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Br J Cancer. 2014 Apr 2;110(7):1688-97. doi: 10.1038/bjc.2014.120. Epub 2014 Mar 11.

Nottingham Prognostic Index Plus (NPI+): a modern clinical decision making tool in breast cancer.

Author information

1
1] Breast Cancer Pathology Research Group, Division of Cancer and Stem Cells, School of Medicine, University of Nottingham, Nottingham, UK [2] Cellular Pathology, The Breast Institute, Nottingham University Hospitals NHS Trust, Nottingham, UK.
2
1] School of Computer Science, University of Nottingham, Nottingham, UK [2] Advanced Data Analysis Centre, University of Nottingham, Nottingham, UK.
3
Breast Cancer Pathology Research Group, Division of Cancer and Stem Cells, School of Medicine, University of Nottingham, Nottingham, UK.
4
College of Arts and Science, School of Science and Technology, Nottingham Trent University, Nottingham, UK.
5
Cellular Pathology, The Breast Institute, Nottingham University Hospitals NHS Trust, Nottingham, UK.
6
School of Computer Science, University of Nottingham, Nottingham, UK.

Abstract

BACKGROUND:

Current management of breast cancer (BC) relies on risk stratification based on well-defined clinicopathologic factors. Global gene expression profiling studies have demonstrated that BC comprises distinct molecular classes with clinical relevance. In this study, we hypothesised that molecular features of BC are a key driver of tumour behaviour and when coupled with a novel and bespoke application of established clinicopathologic prognostic variables can predict both clinical outcome and relevant therapeutic options more accurately than existing methods.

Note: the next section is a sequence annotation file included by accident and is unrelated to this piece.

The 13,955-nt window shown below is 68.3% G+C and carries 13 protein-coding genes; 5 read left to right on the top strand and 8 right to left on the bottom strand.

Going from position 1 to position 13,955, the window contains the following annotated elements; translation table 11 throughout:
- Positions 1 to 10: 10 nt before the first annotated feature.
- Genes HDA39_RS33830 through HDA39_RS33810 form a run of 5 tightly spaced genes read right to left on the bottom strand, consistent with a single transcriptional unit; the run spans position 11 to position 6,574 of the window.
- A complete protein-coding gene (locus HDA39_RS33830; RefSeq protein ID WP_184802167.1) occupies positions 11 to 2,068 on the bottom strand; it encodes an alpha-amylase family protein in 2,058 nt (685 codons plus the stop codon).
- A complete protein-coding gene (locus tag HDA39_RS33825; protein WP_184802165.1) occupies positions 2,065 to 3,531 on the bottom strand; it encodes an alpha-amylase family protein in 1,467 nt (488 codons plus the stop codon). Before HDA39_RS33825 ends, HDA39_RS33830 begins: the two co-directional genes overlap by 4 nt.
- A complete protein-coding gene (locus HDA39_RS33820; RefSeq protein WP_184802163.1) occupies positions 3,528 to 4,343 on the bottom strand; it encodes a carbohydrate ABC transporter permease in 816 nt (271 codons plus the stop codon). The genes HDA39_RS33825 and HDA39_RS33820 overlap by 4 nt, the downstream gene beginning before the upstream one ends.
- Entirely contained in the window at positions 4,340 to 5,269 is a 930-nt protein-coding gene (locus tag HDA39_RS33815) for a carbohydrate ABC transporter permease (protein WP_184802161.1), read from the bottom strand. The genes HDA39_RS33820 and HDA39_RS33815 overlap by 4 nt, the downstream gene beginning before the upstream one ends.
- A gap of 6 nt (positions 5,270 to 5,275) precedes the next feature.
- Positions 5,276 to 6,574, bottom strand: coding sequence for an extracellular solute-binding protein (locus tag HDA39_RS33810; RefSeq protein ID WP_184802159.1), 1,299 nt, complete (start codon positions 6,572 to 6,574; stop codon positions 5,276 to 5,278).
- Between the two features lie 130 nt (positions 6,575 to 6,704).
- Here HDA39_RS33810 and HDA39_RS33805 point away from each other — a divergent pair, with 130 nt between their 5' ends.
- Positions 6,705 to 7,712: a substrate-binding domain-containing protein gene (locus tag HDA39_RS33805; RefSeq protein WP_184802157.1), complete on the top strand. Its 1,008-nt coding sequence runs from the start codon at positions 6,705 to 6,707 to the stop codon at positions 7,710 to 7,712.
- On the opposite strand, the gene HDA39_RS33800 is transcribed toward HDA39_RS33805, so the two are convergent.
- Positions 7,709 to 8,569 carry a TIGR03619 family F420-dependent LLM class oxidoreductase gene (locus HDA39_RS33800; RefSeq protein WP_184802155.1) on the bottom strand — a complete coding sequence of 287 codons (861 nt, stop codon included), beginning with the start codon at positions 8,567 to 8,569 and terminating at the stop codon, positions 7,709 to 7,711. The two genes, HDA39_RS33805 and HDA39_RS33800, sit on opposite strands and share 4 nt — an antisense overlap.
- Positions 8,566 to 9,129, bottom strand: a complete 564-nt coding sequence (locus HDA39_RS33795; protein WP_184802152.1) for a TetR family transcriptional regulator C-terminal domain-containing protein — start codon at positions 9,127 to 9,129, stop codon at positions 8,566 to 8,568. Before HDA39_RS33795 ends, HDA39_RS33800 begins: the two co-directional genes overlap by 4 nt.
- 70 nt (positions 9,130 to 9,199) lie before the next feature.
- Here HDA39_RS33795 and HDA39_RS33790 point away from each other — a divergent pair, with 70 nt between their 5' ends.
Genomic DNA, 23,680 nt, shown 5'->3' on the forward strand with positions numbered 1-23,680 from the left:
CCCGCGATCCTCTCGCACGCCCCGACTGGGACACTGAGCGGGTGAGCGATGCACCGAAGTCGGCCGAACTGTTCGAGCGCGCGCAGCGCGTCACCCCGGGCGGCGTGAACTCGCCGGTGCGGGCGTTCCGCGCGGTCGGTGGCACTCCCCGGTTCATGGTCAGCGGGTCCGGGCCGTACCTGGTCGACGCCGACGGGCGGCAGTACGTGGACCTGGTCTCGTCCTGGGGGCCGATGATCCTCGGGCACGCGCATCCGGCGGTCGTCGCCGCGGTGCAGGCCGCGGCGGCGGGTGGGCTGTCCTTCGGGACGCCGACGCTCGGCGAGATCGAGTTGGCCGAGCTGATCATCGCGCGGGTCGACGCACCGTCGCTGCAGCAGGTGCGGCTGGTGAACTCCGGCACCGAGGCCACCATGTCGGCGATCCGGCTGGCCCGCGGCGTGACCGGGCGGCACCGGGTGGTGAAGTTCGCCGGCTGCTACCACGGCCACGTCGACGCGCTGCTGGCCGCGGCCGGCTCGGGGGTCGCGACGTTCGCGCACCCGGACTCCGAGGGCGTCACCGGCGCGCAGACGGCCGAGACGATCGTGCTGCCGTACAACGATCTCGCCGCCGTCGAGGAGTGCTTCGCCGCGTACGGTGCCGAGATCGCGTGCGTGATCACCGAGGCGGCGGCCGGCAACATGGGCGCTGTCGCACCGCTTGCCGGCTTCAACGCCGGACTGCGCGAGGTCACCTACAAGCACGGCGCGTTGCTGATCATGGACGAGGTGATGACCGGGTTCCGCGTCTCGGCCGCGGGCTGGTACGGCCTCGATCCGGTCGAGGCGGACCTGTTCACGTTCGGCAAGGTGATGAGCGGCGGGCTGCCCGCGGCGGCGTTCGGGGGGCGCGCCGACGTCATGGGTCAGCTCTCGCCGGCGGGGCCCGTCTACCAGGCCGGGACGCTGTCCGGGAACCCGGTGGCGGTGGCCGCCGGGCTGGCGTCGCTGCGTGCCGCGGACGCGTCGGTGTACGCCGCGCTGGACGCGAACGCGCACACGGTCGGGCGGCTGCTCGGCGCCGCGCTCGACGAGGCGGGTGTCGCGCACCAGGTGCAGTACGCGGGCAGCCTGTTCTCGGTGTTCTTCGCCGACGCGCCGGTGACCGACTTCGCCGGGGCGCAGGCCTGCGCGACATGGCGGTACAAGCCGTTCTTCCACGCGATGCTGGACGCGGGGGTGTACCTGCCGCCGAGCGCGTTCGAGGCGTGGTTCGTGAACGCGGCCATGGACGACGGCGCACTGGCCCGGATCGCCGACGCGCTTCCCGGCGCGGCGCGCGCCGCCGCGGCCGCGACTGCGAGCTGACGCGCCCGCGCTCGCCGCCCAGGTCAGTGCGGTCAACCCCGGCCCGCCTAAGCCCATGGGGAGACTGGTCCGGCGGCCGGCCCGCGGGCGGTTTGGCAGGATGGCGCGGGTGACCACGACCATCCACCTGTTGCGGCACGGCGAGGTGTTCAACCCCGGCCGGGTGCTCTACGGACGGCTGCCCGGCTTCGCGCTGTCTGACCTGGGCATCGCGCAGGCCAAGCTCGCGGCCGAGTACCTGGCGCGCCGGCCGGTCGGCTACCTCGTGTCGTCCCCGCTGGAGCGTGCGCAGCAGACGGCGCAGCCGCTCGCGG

METHODS:

In the current study, a comprehensive panel of biomarkers with relevance to BC was applied to a large and well-characterised series of BC, using immunohistochemistry and different multivariate clustering techniques, to identify the key molecular classes. Subsequently, each class was further stratified using a set of well-defined prognostic clinicopathologic variables. These variables were combined in formulae to prognostically stratify different molecular classes, collectively known as the Nottingham Prognostic Index Plus (NPI+). The NPI+ was then used to predict outcome in the different molecular classes.

RESULTS:

Seven core molecular classes were identified using a selective panel of 10 biomarkers. Incorporation of clinicopathologic variables in a second-stage analysis resulted in identification of distinct prognostic groups within each molecular class (NPI+). Outcome analysis showed that using the bespoke NPI formulae for each biological BC class provides improved patient outcome stratification superior to the traditional NPI.

CONCLUSION:

This study provides proof-of-principle evidence for the use of NPI+ in supporting improved individualised clinical decision making.

PMID:
24619074
PMCID:
PMC3974073
DOI:
10.1038/bjc.2014.120
[Indexed for MEDLINE]
Free PMC Article

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